The Case for Wooden Utensils
Posted on January 24 2018
I remember leaning over the kitchen table to peak in and check out what my mom was up to. Frugal and creative before it was cool – she did it to save for the family. A lot of times that meant baking the birthday cake rather than buying one, making biscotti or pizzelles to give teachers as Christmas presents rather than buying store bought.
All this time in the kitchen meant her bakeware and utensils got a good work out. Out of everything that was going on, one thing always caught my eye – the size of her spatula. The whitish turning orangey yellow plastic rubber spatula wore down over time and got smaller and smaller. At the time I only noticed the size of it and didn’t think anything beyond that.
As I get longer in the tooth and my beard turns gray I realize that the slimming down of the spatula could only mean one thing – that plastic was making its way in to our food and then us! I’m relatively confident eating plastic didn’t do any temporary or permanent harm – but I think is safe to say that less plastic in our diets is probably a good thing. To think of all the things potentially more dangerous than tiny bits of plastic that I have ingested over the years is not a healthy exercise in a good nights sleep – but I did those things on purpose.
Not having a healthy diet of plastic is another reason why I avoid most seafood and fish – as it seems that is their main diet these days. From microbeads to the Great Pacific Garbage Patch the ocean is a plastic dumpster and I try not to be any part of it.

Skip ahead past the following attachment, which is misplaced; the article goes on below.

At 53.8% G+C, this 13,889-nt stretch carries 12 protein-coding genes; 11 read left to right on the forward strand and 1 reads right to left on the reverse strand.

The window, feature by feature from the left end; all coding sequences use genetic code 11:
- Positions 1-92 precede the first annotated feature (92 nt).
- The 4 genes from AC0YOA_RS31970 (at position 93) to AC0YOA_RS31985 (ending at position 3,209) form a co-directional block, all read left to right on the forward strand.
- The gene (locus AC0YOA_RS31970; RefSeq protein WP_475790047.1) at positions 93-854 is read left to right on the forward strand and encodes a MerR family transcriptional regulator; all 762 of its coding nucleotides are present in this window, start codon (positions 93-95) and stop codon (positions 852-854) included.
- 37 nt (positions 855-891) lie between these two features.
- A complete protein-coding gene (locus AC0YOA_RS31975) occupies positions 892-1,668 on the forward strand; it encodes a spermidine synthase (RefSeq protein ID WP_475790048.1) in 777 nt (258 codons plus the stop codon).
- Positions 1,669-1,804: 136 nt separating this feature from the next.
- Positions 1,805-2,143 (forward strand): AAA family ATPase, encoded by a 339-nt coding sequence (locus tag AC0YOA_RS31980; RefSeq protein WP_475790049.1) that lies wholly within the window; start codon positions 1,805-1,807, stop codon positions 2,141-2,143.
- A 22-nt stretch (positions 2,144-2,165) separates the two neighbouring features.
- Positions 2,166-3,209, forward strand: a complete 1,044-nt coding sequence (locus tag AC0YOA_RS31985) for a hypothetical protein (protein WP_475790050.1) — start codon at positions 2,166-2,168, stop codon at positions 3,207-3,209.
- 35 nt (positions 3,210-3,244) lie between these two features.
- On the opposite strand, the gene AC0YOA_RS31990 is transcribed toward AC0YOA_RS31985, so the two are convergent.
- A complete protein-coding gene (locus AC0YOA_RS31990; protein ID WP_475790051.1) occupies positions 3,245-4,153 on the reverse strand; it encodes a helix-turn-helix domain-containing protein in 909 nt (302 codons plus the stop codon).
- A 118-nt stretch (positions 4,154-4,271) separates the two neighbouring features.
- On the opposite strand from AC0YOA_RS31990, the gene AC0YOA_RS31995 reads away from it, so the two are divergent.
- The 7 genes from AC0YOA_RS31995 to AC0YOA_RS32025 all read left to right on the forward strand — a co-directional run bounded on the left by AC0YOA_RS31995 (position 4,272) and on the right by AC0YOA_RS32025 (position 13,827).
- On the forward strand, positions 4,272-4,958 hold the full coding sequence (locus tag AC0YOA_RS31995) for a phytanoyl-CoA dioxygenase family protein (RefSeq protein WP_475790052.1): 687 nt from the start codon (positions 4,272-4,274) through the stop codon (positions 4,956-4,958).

Of course, my mom had a wooden spoon – several in fact I don’t think any kitchen is complete – no matter what era we are talking about without a compliment of wooden spoons – but the 70’s and 80’s brought so many fantastic plastic kitchen gadgets why not take advantage of them?
Things have been swinging back the other way for the last ten years or so and those voices of change only seem to be getting louder. A return to the earth, all natural products we know are not harmful to our children or the environment. The wood we use in making our kitchen utensils, cherry, black walnut and maple are all Connecticut grown and harvested hardwoods. We are not importing olive wood or bamboo to produce these utensils. Also, these trees are not being cut down simply to make these- I use the cast offs – the pieces too small for furniture makers or other hobbyists to use.
Digging around the cast-off trailers at Board Silly in Wilton, CT, I hunt through the pieces too small to use for anything bigger than what I am doing, too beautiful to be destined for kindling wood – but just right for me.
Look at your spatulas and other assortment of plastic utensils – are they worn down, melted and hardened? Maybe it is time for an upgrade. My utensils are made from all natural Connecticut grown New England hardwoods. Guaranteed not to melt in to your food. Sanded, smoothed and sanded again then treated the same way we treat out cutting and charcuterie boards. We use an all-natural beeswax oil compound to treat and protect the wood.
We hope you buy one , two or a few for friends and family and enjoy them for the rest of your cooking days.